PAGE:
- Attempting to identify the hazards, the manager follows the guidance on HSE for hospitality and catering, and employment of young people. In so doing, he walks around the stockroom, kitchen and other areas, checks the premises and considers what might lead to risks. He uses HSE guideline for consideration. He compares notes with staff members. He emphasises the requirement for ensuring safety of the teenager. He checks the accident book to observe the cause of previous incidents.
- The manager notes who should be injured and how.
- The manager then writes the control measures to be taken for a hut incident.
- The manager puts actions ready for handling risk assessment as required. He shares the findings with staff. They are made part of the inductions for new staff. He makes the teenager aware of the risks.
- The manager reviews the risk assessment annually.
The risks are prevented by thinking about the causes of hazards and taking preventive measures.
Letter to the Manager
November, 11, 2015.
The General Manager,
Chief of Pizza Production,
Lake Side Restaurant,
P.O Box, 43 Amsterdam.
Ref: IMPROVEMENT OF FOOD SAFETY
Allow me to take this opportunity to thank you sincerely for your consistency in campaigning against food spoilage. Your sponsorship assisted in the purchase of modern food preservation equipment for the company. The main reason for writing this letter is to inform you on the measures that were taken to improve the food safety control system. First of all, the risks were reduced. In so doing, the principle of prevention across the food supply chain was employed. In addition, the business-to-table continuum, developed science-based safety strategies and establishment of integrated initiatives while targeting the risk were addressed (Plaza-Roriquez et al. 2015, pp.81-90). Food control has also been recognized to be a universal responsibility that requires an input of every stakeholder.
Food Safety Guide for Legislation Compliance
- Ensure personal hygiene by having clean body, cloths and hair.
- Put on beard covers and hairnets.
- Be responsible and ensure that food is safe for consumption.
- Ensure proper handling of food to avoid contamination. Do not remove, add or handle it in a way that makes it harmful.
- Be sure of the food quality.
- Label food properly to avoid misleading people.
- Advertise and market the right food. Do not confuse details.
- Keep records of food origin and ingredients.
- Unsafe food should be withdrawn immediately followed by completion of the incident report.
- Inform as to why the food was withdrawn.
- Display maximum food hygiene rating.
This report has identified agents of food spoilage such as bacteria, extreme temperatures, moisture, oxygen and extreme light. By describing these agents, the report has noted chilling, freezing and marination as some of the most effective food preservation methods. It goes further highlighting marination as the best preservation method: it is cheaper, a life saver and applicable to all types of food. The report proceeds by describing how personal hygiene, pest control and cleanliness contribute to the general safety of food. Hair is a dangerous food contaminator that should be covered during food handling. In addition, personal hygiene can be ensured by bathing and putting on clean clothes. General facility cleaning is also paramount. Cleaning and disinfection are done concurrently to ensure maximum food safety. Temperature control, storage and premises are also covered in this report. The report has noted that food premises allow a single directional flow of food. It should be free from pests such as rats and mice. These pests can scare away customers and lead to profit loss. They can also transmit diseases. Storage of food varies depending of the preferred temperature. As highlighted in this report, steps that need to be taken in temperature control system include identification, temperature achievement plan, monitoring the achieved temperature and finally recording it.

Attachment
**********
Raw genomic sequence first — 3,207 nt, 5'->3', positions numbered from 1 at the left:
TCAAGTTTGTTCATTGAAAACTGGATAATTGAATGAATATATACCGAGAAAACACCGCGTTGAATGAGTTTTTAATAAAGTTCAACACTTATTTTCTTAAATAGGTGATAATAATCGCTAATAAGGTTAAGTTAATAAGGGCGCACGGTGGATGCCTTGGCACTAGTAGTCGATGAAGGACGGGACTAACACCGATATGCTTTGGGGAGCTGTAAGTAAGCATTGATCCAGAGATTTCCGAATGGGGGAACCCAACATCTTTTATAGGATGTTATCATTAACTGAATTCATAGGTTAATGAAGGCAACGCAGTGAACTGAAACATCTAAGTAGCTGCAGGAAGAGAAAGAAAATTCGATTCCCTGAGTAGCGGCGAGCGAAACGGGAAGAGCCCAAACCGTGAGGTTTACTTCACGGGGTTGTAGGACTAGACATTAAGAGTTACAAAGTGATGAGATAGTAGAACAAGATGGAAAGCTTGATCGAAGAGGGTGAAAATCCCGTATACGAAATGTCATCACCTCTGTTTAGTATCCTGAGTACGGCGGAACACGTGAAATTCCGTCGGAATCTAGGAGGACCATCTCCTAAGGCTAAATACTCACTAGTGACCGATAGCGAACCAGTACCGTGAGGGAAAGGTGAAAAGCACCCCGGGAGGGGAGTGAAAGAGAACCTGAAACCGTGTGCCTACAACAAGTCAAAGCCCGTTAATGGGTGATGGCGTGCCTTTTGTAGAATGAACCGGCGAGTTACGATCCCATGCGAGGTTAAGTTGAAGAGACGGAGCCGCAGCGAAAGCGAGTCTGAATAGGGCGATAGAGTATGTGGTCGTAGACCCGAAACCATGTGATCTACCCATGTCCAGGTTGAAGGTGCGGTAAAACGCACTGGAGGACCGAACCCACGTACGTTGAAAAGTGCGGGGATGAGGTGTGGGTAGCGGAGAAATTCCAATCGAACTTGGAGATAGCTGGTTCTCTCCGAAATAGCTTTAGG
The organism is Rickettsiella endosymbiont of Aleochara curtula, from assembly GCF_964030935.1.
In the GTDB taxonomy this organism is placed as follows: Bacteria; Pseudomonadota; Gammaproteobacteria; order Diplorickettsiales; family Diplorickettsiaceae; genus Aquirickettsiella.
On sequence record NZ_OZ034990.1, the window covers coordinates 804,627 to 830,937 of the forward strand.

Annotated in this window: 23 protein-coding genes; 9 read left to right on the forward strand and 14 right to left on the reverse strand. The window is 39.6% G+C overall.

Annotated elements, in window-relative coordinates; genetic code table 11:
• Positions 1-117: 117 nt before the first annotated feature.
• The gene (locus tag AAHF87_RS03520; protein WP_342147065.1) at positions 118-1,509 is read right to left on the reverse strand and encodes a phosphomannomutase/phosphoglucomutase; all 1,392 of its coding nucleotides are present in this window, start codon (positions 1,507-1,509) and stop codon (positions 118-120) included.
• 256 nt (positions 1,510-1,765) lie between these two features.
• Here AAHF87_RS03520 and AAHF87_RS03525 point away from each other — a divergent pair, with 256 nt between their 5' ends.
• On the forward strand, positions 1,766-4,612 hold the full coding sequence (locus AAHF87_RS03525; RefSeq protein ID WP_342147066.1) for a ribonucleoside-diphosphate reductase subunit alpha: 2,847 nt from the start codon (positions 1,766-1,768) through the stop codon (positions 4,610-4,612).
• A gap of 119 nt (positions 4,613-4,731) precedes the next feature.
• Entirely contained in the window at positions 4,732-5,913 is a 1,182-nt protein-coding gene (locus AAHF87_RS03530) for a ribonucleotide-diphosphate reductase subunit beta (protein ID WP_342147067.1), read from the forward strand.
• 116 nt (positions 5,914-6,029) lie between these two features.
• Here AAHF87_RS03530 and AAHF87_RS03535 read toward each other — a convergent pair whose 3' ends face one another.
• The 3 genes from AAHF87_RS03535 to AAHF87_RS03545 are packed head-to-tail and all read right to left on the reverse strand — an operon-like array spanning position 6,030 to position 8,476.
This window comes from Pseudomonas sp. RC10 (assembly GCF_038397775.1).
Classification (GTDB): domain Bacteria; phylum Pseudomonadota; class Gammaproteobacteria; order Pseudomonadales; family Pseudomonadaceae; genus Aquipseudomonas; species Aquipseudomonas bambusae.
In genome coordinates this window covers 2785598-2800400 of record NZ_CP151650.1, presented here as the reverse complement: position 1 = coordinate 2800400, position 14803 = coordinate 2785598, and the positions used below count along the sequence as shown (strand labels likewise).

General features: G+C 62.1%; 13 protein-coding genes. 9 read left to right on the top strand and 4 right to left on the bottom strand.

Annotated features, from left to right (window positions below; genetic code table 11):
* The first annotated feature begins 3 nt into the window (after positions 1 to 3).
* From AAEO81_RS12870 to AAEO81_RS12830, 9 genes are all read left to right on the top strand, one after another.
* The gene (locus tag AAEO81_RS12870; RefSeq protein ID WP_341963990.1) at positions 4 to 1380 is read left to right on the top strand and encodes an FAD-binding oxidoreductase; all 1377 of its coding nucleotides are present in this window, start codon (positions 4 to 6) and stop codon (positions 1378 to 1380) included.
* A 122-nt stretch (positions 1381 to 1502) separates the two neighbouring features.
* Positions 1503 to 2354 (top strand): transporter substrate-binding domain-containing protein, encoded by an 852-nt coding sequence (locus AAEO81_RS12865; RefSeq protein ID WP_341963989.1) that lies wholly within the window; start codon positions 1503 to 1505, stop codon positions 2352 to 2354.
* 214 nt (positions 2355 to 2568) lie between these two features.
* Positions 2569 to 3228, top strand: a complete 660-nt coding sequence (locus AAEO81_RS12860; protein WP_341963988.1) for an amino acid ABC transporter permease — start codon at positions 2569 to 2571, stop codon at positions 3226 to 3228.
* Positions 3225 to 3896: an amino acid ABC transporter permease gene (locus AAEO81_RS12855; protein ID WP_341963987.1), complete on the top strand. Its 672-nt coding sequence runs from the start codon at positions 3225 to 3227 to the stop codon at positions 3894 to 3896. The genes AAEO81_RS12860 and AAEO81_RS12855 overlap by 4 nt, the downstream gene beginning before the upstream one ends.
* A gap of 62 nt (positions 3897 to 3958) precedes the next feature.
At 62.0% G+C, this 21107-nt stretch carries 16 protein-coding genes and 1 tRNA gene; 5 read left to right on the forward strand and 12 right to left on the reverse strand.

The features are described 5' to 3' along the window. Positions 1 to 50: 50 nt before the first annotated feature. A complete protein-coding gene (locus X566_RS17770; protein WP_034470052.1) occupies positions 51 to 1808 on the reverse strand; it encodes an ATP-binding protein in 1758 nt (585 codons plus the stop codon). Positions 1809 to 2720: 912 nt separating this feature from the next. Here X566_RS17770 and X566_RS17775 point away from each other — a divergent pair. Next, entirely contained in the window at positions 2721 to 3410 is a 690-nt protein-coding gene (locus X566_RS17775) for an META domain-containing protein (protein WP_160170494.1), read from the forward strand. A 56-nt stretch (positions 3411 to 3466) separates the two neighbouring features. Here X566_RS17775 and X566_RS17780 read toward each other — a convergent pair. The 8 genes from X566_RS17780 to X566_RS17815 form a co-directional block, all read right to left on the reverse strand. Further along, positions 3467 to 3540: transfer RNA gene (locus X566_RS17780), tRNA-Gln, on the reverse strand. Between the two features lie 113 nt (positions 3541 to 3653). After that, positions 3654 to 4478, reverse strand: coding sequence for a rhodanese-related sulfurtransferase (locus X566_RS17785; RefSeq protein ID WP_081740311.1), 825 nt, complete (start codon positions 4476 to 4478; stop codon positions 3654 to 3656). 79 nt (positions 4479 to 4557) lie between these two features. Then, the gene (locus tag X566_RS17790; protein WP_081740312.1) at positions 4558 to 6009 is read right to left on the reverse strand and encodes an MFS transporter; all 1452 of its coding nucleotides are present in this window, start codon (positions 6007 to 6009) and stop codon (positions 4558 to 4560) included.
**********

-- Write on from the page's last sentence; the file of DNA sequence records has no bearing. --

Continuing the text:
The report has also covered quality assurance and risk assessment. It has been noted that a teenager is employed to work on Saturdays, while the manager is responsible for risk assessment which he does on a yearly basis. The report ends by highlighting a letter written to the General Manager in which mechanisms of food safety control are addressed. Some of the addressed mechanisms are risks reduction and use of principle of prevention across the food supply chain. Addressing the business-to-table continuum is also noted as a food control mechanism. Finally, the report gives an elaborate food safety guide for legislation compliance. Some of the guidelines comprise maximum personal hygiene, proper handling of food, proper labelling and advertisements. The guidelines are supported by directive pictures that show how hair should be covered to prevent food contamination.